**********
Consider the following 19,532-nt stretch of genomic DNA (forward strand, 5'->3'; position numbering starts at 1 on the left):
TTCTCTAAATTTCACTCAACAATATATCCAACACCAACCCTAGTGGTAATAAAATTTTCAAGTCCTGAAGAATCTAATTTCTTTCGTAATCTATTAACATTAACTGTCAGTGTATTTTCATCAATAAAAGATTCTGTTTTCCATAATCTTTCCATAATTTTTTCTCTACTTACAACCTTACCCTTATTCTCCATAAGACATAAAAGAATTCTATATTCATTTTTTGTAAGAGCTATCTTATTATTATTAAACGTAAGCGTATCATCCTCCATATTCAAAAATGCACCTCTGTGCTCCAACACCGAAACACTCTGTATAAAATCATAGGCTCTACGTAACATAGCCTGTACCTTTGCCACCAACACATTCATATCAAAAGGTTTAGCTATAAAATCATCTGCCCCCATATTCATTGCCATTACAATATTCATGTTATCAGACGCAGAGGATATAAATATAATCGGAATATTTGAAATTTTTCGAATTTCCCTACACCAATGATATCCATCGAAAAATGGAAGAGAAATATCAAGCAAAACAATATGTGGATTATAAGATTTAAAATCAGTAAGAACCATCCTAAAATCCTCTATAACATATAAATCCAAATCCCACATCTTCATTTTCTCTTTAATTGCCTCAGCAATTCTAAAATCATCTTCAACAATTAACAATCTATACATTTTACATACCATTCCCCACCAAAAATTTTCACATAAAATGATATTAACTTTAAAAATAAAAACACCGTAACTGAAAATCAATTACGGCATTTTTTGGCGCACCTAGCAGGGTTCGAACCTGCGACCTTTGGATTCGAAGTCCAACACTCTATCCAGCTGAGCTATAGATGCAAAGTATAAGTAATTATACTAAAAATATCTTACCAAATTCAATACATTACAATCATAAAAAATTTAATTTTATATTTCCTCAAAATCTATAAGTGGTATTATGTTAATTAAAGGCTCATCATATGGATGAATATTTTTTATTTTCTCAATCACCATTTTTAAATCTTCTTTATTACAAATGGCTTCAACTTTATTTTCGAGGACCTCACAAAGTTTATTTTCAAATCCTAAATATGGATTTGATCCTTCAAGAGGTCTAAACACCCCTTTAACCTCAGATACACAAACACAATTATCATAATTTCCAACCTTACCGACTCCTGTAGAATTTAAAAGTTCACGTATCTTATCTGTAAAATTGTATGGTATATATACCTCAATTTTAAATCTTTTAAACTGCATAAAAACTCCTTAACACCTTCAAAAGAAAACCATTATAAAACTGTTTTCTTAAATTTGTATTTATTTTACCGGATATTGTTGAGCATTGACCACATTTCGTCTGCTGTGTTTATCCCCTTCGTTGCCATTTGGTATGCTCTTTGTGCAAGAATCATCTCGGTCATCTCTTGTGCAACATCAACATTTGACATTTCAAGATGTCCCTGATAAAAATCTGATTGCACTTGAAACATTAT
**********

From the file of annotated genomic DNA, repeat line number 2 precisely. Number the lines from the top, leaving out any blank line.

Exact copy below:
TTCTCTAAATTTCACTCAACAATATATCCAACACCAACCCTAGTGGTAATAAAATTTTCAAGTCCTGAAGAATCTAATTTCTTTCGTAATCTATTAACATTAACTGTCAGTGTATTTTCATCAATAAAAGATTCTGTTTTCCATAATCTTTCCATAATTTTTTCTCTACTTACAACCTTACCCTTATTCTCCATAAGACATAAAAGAATTCTATATTCATTTTTTGTAAGAGCTATCTTATTATTATTAAACGTAAGCGTATCATCCTCCATATTCAAAAATGCACCTCTGTGCTCCAACACCGAAACACTCTGTATAAAATCATAGGCTCTACGTAACATAGCCTGTACCTTTGCCACCAACACATTCATATCAAAAGGTTTAGCTATAAAATCATCTGCCCCCATATTCATTGCCATTACAATATTCATGTTATCAGACGCAGAGGATATAAATATAATCGGAATATTTGAAATTTTTCGAATTTCCCTACACCAATGATATCCATCGAAAAATGGAAGAGAAATATCAAGCAAAACAATATGTGGATTATAAGATTTAAAATCAGTAAGAACCATCCTAAAATCCTCTATAACATATAAATCCAAATCCCACATCTTCATTTTCTCTTTAATTGCCTCAGCAATTCTAAAATCATCTTCAACAATTAACAATCTATACATTTTACATACCATTCCCCACCAAAAATTTTCACATAAAATGATATTAACTTTAAAAATAAAAACACCGTAACTGAAAATCAATTACGGCATTTTTTGGCGCACCTAGCAGGGTTCGAACCTGCGACCTTTGGATTCGAAGTCCAACACTCTATCCAGCTGAGCTATAGATGCAAAGTATAAGTAATTATACTAAAAATATCTTACCAAATTCAATACATTACAATCATAAAAAATTTAATTTTATATTTCCTCAAAATCTATAAGTGGTATTATGTTAATTAAAGGCTCATCATATGGATGAATATTTTTTATTTTCTCAATCACCATTTTTAAATCTTCTTTATTACAAATGGCTTCAACTTTATTTTCGAGGACCTCACAAAGTTTATTTTCAAATCCTAAATATGGATTTGATCCTTCAAGAGGTCTAAACACCCCTTTAACCTCAGATACACAAACACAATTATCATAATTTCCAACCTTACCGACTCCTGTAGAATTTAAAAGTTCACGTATCTTATCTGTAAAATTGTATGGTATATATACCTCAATTTTAAATCTTTTAAACTGCATAAAAACTCCTTAACACCTTCAAAAGAAAACCATTATAAAACTGTTTTCTTAAATTTGTATTTATTTTACCGGATATTGTTGAGCATTGACCACATTTCGTCTGCTGTGTTTATCCCCTTCGTTGCCATTTGGTATGCTCTTTGTGCAAGAATCATCTCGGTCATCTCTTGTGCAACATCAACATTTGACATTTCAAGATGTCCCTGATAAAAATCTGATTGCACTTGAAACATTAT